More council tenants are benefiting from budgetary advice and support designed to help prevent them from getting into debt with their rent.
Stoke-on-Trent City Council has taken a proactive, early intervention approach to tackling issues with rent arrears – while ensuring tenants are fully supported in the financial decisions they make.
This includes contacting tenants who have applied for Universal Credit to talk them through the process and to support them to make rent payments either through an ‘alternative payment arrangement’ (direct from the Department for Work and Pensions) or by setting up a direct debit.
In addition, tenants who go into rent arrears are immediately contacted to offer support and to make arrangements for them to clear the debt. In the last 12 months, the council’s income advice team has received 1,342 referrals from housing officers to offer budgetary support to tenants and to help them maximise their income. There have also been 486 referrals to the Citizens’ Advice Bureau (CAB) for debt advice, as part of the authority’s contract with the organisation.
Stoke-on-Trent City Council currently has the lowest number of arrears cases since 2014, at 3,301 – of which 80 per cent (2,653) owe less than £500. The total debt equates to £1,060,294, which is the third lowest since 2014. During 2018/19 the authority collected 99.77 per cent of the rent due.
This money can now be reinvested into housing development and improving housing conditions across the city – to the benefit of all residents.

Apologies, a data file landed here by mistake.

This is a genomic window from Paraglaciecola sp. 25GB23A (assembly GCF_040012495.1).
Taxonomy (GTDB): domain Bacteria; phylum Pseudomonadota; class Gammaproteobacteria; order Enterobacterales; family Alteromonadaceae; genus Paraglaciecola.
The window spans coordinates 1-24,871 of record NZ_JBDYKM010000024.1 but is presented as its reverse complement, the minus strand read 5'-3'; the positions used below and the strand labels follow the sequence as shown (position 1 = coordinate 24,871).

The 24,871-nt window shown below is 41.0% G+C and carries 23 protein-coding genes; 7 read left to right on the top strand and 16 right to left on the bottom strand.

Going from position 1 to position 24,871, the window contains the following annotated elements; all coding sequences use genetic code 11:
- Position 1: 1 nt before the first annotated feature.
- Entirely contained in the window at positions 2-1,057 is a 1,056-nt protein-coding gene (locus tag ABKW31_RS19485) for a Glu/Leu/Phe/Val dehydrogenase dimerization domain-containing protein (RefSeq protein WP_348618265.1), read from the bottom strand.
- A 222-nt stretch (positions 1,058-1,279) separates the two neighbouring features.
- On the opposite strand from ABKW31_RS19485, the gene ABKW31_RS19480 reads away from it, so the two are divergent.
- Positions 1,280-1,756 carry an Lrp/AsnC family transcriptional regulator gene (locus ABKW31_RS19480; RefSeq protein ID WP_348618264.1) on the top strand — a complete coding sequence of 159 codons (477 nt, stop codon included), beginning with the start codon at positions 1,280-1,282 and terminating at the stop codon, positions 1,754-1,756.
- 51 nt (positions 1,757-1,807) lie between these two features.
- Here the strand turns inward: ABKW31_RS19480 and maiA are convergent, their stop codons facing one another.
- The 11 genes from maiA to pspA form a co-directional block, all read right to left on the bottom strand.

A city council spokesman said: “This is fantastic news for all, as it demonstrates the level of financial support that is readily available for all tenants.
“We work with all tenants who find themselves in financial difficulty with rental payment, providing advice and support to get them through difficult periods. This is more significant since the introduction of Universal Credit and the changes this benefit system brought with it.
“The early intervention approach has meant we have not needed to take as much formal possession action, reducing the number of cases we enter to the county court by 22 per cent (132 cases) in the last 12 months.
“This reduction in rent arrears also means that we have more money to reinvest where it is needed the most. We are responsible for the collection of around £66 million in rent per year. This pays for the key services such as repairs and maintenance and allows us to borrow money to pay for major works to the authority’s homes and communal areas.
“Our message for anyone in rent arrears is to talk to their housing officer at the earliest opportunity and not to ignore the situation. There is a range of support we can offer tenants to make paying rent easier if they are experiencing financial difficulties.”
Council tenant Angela Fairgrieve, of Abbey Hulton, said: “I have gone over to Universal Credit and it's been mentally tough as I suffer with anxiety. But the housing officer has been helpful, supportive, reassuring and easy to get along with, he exceeded my expectations and nothing has been too much trouble.
“It was really refreshing for me to get this kind of help. I was scared about claiming Universal Credit but my housing officer reassured me that it would get sorted.”
The city council is keen to make paying rent as easy as possible, and can set up either weekly or monthly direct debits on a day to suit individuals.
Payments can also be made on our 24-hour payment line 01782 234123.
For all media enquiries please contact the Press Office at Stoke-on-Trent City Council on 01782 232265 (Journalists only)